Starting from the beginning, “A reward scheme determines the way by which the reward R is distributed to the pools and pool members, and the central issue of this work is to determine reward schemes with desired properties” (pg. 6). This is technically not true in that the reward is nearly always less than R, and not by an inconsequential amount. They do clarify this later in the document, “Note that we don’t have to distribute the whole amount R” (pg. 8). This is by no fault of the pool operators, it is merely a consequence of a0 (or α in the document). A knock-on effect of this is that the monetary expansion parameter no longer accurately describes monetary expansion on the network. Currently, approximately only 70% of the intended rewards are being distributed as is evidenced here.
A recurring complaint that I have is that some of the equations and text are confusing and/or misleading. One example is the myopic utility that a player i gets from their own pool
ui,i = (mi+(1-mi)ai,i/σi) * (r-c)
seems nonintuitive at first glance, but if you expand the first part of the right hand term in margin, mi, instead of relative player pledge, ai,i/σi, it becomes much easier to see that
ui,i = (ai,i/σi+(1-ai,i/σi)mi) * (r-c)
this is just the reward of the operator’s own pledge + the reward from margin on the remaining stake delegated to the pool (after the fixed pool cost has been deducted).
More importantly, the paper discusses Sybil resistance and Nash equilibrium, but in different contexts within separate models. The impression that is given to the Cardano community is that the RSS proposed provides both, however, it is not the RSS that leads to the Nash equilibrium but rather the explicit mathematical boundary condition dictating that a pool leader can create at most one pool. Throughout all models, with the exception of the few paragraphs in section 4.3, “we have assumed that each player can create at most one pool…” “…hence explicitly excluding Sybil attacks and whale stakeholders” (pg. 21, 19). Therefore, any conclusions made in regard to a Nash equilibrium (k pools of equal size) are only valid if SPOs are somehow limited to only creating a single pool. Formal specification and verification are of little value if the underlying assumptions are false.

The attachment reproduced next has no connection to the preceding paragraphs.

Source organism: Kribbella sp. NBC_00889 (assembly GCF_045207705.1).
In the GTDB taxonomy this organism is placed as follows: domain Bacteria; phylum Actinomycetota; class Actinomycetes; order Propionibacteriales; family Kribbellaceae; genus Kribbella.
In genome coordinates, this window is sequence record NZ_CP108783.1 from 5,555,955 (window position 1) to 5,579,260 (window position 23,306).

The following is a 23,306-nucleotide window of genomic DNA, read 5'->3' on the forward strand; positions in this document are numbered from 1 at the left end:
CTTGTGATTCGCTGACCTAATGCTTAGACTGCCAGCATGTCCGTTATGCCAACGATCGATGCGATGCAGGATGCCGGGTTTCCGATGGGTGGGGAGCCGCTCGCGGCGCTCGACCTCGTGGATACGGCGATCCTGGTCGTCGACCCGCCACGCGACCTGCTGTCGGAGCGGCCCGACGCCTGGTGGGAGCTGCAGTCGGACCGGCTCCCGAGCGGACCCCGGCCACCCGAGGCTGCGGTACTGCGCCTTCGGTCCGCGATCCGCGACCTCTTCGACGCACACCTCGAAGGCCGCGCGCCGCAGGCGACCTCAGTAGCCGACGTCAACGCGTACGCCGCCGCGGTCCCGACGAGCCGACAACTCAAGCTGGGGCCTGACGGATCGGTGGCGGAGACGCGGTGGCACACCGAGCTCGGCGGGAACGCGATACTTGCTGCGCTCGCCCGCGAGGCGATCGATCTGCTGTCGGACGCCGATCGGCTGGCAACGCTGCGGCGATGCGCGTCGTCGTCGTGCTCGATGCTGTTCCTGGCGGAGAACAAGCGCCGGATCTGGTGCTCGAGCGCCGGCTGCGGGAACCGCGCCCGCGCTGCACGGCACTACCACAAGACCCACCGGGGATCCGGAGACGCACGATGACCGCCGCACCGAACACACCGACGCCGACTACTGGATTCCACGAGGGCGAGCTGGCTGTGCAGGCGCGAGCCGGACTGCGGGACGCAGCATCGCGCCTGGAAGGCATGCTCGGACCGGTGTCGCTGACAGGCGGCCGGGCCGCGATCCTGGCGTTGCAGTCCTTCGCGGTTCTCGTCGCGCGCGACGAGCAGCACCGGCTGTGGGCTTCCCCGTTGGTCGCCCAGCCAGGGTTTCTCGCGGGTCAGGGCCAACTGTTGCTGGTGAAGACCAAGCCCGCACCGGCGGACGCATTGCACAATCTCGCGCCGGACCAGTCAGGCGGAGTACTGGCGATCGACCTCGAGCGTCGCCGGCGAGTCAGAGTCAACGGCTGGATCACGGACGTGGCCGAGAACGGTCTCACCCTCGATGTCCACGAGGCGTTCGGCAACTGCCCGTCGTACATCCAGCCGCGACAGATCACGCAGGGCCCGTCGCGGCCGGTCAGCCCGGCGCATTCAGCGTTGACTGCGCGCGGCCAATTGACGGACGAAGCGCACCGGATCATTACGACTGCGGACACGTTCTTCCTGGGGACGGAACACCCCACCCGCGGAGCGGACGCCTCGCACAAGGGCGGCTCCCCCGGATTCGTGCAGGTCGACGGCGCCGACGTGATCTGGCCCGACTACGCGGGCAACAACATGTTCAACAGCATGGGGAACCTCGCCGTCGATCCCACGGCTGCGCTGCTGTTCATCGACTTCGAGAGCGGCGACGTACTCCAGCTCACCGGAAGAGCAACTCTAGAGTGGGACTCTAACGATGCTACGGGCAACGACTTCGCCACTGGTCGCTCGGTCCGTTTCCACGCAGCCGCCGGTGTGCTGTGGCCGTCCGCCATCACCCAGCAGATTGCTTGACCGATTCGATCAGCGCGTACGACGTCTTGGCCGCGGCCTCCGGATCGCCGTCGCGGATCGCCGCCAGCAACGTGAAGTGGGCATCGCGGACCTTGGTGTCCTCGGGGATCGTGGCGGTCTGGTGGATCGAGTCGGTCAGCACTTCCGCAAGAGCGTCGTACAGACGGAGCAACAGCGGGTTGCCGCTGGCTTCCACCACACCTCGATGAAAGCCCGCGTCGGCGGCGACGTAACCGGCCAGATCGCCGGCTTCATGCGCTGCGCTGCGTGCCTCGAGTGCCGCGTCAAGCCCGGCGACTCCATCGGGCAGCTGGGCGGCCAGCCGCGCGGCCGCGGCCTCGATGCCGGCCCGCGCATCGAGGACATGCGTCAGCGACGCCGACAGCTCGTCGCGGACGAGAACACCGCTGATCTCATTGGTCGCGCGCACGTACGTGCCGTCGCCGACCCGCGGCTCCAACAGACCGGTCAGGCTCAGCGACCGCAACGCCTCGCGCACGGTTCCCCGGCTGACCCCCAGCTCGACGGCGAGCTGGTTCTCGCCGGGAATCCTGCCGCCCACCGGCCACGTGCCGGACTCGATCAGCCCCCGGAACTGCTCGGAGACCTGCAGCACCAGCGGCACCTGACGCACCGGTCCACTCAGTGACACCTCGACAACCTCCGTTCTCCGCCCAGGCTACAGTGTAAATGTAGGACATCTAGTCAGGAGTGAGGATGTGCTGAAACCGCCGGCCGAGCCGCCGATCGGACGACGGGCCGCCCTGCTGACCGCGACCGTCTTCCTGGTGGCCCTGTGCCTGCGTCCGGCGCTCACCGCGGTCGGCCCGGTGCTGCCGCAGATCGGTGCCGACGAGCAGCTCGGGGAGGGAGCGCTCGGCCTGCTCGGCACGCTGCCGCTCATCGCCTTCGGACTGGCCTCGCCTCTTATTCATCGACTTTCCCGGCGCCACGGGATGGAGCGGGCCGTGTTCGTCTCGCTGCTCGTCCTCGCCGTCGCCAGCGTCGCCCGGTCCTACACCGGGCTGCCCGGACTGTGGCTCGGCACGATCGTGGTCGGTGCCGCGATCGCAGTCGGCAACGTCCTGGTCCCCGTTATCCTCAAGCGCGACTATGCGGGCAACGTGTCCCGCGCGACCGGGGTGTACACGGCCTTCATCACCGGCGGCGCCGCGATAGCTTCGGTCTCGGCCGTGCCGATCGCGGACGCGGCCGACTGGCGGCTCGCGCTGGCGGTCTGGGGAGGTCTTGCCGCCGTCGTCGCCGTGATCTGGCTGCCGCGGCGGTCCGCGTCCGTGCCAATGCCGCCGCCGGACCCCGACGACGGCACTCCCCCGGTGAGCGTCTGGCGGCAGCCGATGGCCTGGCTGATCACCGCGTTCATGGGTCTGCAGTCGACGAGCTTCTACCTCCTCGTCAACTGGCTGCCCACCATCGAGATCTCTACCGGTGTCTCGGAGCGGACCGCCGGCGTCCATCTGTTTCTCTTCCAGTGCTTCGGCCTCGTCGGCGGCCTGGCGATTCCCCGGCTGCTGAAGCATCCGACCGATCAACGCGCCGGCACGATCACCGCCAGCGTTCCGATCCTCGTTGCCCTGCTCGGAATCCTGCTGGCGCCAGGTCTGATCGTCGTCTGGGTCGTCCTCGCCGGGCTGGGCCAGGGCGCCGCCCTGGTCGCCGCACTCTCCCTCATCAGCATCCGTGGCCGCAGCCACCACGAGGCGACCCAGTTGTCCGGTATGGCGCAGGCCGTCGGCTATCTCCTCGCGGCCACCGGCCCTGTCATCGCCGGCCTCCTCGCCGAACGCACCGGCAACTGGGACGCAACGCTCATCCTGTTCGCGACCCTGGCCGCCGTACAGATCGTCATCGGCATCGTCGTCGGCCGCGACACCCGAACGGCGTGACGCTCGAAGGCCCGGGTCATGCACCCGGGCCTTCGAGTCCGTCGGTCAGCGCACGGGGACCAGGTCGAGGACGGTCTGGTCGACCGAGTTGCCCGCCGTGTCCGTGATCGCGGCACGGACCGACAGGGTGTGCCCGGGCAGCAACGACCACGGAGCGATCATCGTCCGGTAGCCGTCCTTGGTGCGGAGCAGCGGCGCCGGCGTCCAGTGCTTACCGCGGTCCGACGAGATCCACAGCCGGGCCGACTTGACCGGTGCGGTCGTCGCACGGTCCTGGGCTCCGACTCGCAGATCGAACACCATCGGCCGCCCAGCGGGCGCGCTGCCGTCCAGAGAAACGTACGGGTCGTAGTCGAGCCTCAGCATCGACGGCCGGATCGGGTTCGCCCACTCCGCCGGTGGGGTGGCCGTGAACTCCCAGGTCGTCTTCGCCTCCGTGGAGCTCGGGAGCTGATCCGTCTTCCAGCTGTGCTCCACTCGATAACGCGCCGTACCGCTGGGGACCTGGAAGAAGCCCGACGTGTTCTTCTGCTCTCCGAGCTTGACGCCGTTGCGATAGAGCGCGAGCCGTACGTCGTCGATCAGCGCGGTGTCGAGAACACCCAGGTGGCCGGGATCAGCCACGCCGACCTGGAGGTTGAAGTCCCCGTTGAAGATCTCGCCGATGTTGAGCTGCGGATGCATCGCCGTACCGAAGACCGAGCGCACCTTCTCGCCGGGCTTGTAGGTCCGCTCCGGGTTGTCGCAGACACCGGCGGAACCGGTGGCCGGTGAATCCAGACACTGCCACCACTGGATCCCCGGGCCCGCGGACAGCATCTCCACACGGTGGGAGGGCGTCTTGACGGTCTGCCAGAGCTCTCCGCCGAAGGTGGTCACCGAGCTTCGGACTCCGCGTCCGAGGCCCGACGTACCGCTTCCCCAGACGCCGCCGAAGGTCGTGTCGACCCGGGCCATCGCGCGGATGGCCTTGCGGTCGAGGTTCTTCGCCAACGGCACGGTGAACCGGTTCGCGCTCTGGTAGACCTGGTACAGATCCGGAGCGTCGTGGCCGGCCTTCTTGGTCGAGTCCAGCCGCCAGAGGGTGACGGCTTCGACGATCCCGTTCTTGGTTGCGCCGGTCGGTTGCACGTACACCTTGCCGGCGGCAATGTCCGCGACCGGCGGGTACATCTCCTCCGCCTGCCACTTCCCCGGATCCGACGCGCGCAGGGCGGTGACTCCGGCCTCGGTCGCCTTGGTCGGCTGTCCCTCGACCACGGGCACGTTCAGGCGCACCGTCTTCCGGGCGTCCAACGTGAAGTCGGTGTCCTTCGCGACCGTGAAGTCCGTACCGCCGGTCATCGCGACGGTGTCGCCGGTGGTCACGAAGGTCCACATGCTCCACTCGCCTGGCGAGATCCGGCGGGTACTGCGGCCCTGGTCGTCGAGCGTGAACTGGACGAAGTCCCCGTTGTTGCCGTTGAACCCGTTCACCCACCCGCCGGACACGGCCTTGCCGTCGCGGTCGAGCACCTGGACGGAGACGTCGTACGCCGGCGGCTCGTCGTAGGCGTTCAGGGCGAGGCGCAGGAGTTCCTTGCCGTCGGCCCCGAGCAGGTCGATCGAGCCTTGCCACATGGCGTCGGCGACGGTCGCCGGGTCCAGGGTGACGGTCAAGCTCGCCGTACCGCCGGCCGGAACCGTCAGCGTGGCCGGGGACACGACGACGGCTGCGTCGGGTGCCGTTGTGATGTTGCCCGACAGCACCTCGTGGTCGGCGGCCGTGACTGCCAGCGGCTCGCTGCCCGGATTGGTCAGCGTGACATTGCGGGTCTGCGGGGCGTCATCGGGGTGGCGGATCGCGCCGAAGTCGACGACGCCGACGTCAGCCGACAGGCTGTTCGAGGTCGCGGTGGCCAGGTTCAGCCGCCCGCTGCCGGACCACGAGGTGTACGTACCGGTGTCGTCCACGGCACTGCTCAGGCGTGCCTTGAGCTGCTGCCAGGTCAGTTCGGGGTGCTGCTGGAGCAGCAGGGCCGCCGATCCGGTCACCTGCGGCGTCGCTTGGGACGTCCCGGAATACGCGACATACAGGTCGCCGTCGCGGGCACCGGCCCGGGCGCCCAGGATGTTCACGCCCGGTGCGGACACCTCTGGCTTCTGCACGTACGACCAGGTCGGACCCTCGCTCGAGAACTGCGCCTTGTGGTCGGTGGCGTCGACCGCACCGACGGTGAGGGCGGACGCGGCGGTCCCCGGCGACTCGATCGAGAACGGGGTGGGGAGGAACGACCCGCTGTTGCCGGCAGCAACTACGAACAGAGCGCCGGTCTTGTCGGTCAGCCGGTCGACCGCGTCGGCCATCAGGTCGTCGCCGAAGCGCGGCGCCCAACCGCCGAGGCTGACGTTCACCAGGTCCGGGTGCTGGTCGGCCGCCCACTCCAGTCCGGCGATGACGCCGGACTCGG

Why does their model approach a Nash equilibrium? Because their model forces players to optimize for single pool returns rather than total possible returns . If their model had allowed for a single player to operate multiple pools then we would no longer expect to see the Nash equilibrium as there is no longer an artificial boundary (determined by k ) preventing growth. This is why the comparison between the “naïve” reward function, R/σ, and their RSS is a bit unfair. You would expect to see the same equilibrium in the “naïve” reward function as well if you placed the same simple saturation limitation on pools.
A final note on the article, the sum of rewards for each of the pools in tables 1-7 (pg. 29-32, 36-37) is greater than 1 in every case, suggesting that there is an error either in these simulations or in the table. Further supporting that this is an error, they state “…we observe the maximum rewards obtained by each pool at each epoch are in the range [R/((1+α)k), R/k]” (pg. 24) implying that with 10 pools the maximum reward should be ≤ 0.1, while the tables show that every pool has reward > 0.1.